Loren Duggan: We’ll see a procedural vote tonight in the Senate, trying to push that forward. The hope that Senate Democrats and Republicans as well and for the most part had was that they could come to an agreement to clear this thing last week to push it through quickly get it to President Biden so he could sign it. And this aid could start flowing. Because of the way the Senate works in one senator can hold up unanimous consent, which Senator Rand Paul did. They’re having to go through some hoops to move that forward. They had hoped that he would accept just a vote on the language that he wants to insert some oversight functions into the bill. But he was actually demanded that it be added to the bill. And Republicans and Democrats weren’t willing to agree to that. So we’re sort of in the standstill, we’ll see how quickly the bill can move if tonight’s procedural vote opens the gates to this happening quickly, or if they have to burn up a lot of floor time trying to get that over the line in the coming days.

Tom Temin: And there’s also the possibility of a few appointments coming through in the Senate?

Loren Duggan: Absolutely. As we’ve seen, these can take a while or they can happen pretty quickly, once there’s agreement. Last week was a pretty banner week for some top nominations, including to the Federal Reserve, to the Federal Trade Commission and some other positions like that. We know that this week, there’s already some steps taken to set up some more judicial votes. There’s also the Cathy Ann Harris nomination has sort of been waiting in the wings to be both a member and the chair of the Merit Systems Protection Board. So I would anticipate more action this week on those nominations that kind of fill gaps in the schedule when there’s not a bill moving at any particular time. I think we’ll see more of that both on the floor and then committees that are always looking at these nominations and trying to push them forward as well.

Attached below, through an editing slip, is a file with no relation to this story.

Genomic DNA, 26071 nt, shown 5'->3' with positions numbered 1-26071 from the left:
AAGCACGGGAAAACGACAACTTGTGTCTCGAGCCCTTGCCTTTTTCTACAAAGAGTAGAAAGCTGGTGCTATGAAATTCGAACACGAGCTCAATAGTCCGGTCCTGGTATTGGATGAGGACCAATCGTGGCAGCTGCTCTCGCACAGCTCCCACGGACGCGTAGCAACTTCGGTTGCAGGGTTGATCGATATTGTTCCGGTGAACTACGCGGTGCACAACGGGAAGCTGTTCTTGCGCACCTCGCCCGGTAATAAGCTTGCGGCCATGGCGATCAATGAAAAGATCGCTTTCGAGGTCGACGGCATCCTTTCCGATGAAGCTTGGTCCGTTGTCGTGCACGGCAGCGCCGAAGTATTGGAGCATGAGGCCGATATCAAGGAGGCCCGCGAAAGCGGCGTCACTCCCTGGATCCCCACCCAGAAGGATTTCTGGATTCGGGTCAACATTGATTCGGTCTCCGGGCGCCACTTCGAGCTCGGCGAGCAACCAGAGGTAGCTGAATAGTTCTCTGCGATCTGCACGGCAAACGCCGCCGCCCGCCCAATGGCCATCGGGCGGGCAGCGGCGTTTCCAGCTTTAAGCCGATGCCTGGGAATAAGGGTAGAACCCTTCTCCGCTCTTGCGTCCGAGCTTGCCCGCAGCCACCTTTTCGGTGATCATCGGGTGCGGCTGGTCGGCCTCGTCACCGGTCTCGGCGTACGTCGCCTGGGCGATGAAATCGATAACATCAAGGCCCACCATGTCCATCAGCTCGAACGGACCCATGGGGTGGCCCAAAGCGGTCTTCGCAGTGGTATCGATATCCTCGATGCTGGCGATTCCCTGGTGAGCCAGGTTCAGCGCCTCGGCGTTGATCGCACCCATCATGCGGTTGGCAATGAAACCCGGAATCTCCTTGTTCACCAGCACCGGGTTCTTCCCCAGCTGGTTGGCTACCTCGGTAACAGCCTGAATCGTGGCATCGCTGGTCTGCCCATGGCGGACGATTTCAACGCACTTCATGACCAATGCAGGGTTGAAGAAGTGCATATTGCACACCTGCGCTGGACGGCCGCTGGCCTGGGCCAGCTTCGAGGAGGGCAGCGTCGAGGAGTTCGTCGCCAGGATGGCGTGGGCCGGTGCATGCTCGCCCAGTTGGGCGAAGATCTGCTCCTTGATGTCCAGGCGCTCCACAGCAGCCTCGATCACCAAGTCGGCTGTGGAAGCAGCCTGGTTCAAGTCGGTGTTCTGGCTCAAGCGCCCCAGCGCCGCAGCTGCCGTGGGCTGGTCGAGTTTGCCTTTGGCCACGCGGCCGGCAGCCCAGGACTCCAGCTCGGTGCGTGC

Tom Temin: And this all while they’re not spending time issuing subpoenas to one another, which that’s got to detract from the spirit of civility that used to pervade up there?

Loren Duggan: I think it does, to some extent, but that’s sort of the the whole Jan. 6 committee is looking at a very unusual and perhaps unprecedented event on Capitol Hill and some of the what’s come out of that has been unprecedented as well with contempt citation subpoenas to co-lawmakers and things like that. So it’s a very unusual time a very unusual committee and I think that’s borne out with that.

Tom Temin: All right. Loren Duggan is deputy news director at Bloomberg Government. As always, thanks so much.

Loren Duggan: Thank you.